The Aesthetics of Shadow, Part 2: Europe and America
April 1–17, 2014
Held in conjunction with The Aesthetics of Shadow, Part 1: Japan
This exhibition is based on Daisuke Miyao’s new book The Aesthetics of Shadow: Lighting and Japanese Cinema, which takes as its starting point the now 80-year-old essay “In Praise of Shadows,” by the novelist Jun’ichiro Tanizaki. Tanizaki argued that traditional Japanese architecture offers “the magic of shadows…that formed…a quality of mystery and depth superior to any wall painting or ornament.” Miyao’s book applied this to cinema and cited numerous examples of Japanese filmmakers whose works reflected this principle. In the course of this discussion, he also focused on counter-influences between Japanese movies and those produced in America and Europe.
This second part of the exhibition looks at a number of directors and cinematographers in the West whose use of lighting in their films—many of which could be labeled all-too-conveniently as Expressionism or, later, film noir—mirrors that of their Japanese counterparts. These figures include F. W. Murnau and Josef von Sternberg, both of whom worked in Germany and the United States; D. W. Griffith’s Boston-born cinematographer Billy Bitzer (who was baptized Gottfried Wilhem); Alfred Hitchcock, who learned his craft in Berlin on Murnau’s set; and the Scandinavians Victor Sjöström, Benjamin Christensen, and Carl Th. Dreyer, who made major contributions in the silent period (and both Sjöström and Christensen wound up at Metro-Goldwyn-Mayer). Significantly, two major stars of Hollywood’s “golden age,” Greta Garbo and Marlene Dietrich, also benefitted greatly from working with many of these lighting geniuses in both America and Europe.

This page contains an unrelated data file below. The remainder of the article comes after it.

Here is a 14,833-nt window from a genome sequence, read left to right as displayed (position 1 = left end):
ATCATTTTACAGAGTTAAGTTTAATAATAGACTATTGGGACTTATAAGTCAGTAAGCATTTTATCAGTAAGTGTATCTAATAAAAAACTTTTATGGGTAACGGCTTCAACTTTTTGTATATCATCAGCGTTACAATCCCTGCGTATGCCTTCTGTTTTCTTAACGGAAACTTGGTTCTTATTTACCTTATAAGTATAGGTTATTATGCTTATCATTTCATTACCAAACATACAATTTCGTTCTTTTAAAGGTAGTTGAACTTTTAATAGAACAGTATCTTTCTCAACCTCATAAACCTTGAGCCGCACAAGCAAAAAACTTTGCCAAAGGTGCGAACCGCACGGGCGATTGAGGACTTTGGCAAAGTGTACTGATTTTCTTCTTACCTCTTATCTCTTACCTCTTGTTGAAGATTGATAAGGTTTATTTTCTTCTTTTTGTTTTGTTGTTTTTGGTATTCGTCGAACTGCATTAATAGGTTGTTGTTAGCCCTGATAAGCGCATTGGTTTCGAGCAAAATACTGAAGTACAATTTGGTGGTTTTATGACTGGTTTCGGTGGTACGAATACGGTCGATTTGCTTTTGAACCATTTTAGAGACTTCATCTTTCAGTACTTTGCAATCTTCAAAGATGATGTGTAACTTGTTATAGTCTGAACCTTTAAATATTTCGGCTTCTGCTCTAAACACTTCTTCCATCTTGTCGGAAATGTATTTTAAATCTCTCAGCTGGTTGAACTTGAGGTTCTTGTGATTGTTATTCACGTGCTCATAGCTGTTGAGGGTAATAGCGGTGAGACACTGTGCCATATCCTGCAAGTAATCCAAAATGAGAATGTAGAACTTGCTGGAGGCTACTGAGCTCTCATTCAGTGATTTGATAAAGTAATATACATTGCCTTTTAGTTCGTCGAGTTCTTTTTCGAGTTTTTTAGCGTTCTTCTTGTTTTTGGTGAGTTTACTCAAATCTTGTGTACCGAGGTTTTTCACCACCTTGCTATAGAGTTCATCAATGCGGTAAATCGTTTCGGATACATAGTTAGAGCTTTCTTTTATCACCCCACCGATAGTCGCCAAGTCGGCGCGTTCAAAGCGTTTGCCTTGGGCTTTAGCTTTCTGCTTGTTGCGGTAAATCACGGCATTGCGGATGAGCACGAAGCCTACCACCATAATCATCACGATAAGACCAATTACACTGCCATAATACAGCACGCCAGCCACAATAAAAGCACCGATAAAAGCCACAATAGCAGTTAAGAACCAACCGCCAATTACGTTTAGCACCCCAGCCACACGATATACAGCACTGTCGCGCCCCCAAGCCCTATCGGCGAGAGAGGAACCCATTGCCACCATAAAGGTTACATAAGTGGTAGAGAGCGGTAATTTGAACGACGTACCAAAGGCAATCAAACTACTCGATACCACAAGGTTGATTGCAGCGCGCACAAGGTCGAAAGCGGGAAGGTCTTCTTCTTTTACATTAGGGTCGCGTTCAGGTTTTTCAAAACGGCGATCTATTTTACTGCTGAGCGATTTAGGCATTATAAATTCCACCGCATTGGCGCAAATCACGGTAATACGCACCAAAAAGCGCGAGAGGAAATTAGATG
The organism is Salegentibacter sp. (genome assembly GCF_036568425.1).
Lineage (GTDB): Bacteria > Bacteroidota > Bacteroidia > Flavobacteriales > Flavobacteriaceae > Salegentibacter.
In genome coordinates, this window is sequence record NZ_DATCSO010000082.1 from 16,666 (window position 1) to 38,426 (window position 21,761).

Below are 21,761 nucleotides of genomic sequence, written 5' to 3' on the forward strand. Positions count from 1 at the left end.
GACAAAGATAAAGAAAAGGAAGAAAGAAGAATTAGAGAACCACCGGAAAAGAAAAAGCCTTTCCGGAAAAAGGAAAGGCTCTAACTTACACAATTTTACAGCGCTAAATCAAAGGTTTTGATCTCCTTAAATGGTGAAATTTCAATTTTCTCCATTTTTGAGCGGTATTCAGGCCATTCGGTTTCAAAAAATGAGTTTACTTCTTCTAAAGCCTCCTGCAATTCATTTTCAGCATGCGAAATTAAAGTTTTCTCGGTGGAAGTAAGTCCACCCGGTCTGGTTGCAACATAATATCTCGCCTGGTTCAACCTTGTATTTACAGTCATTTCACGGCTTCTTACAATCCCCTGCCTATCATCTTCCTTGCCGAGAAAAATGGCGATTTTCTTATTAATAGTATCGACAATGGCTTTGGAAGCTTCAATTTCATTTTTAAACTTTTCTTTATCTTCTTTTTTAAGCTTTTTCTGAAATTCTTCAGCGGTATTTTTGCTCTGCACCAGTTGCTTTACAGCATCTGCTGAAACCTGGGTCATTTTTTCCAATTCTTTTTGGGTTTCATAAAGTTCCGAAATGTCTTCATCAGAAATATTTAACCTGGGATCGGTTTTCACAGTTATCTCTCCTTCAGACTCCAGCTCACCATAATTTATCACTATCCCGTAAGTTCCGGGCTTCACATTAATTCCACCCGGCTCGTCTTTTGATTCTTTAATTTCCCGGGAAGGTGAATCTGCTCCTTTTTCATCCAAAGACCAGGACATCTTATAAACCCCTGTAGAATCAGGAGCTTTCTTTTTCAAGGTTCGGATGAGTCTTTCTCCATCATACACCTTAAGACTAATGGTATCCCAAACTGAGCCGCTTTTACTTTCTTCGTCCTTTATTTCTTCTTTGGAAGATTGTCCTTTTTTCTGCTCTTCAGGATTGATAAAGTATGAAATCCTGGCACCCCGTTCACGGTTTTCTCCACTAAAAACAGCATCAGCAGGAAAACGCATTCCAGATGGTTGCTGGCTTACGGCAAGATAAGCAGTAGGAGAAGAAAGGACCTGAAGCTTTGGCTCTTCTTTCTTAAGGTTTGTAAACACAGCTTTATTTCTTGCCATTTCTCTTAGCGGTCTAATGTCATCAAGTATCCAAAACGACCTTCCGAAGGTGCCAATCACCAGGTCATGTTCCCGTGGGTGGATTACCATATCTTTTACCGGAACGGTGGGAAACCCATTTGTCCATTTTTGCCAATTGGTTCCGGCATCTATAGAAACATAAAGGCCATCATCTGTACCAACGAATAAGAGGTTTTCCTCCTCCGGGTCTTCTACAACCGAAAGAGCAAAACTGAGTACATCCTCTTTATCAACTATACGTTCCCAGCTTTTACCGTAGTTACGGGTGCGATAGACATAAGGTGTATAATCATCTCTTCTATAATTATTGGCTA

The Aesthetics of Shadow is a cooperative venture between MoMA and the Berlinale Retrospective organized by Deutsche Kinemathek - Museum for Film und Fernsehen and the Berlin International Film Festival, which took place in February.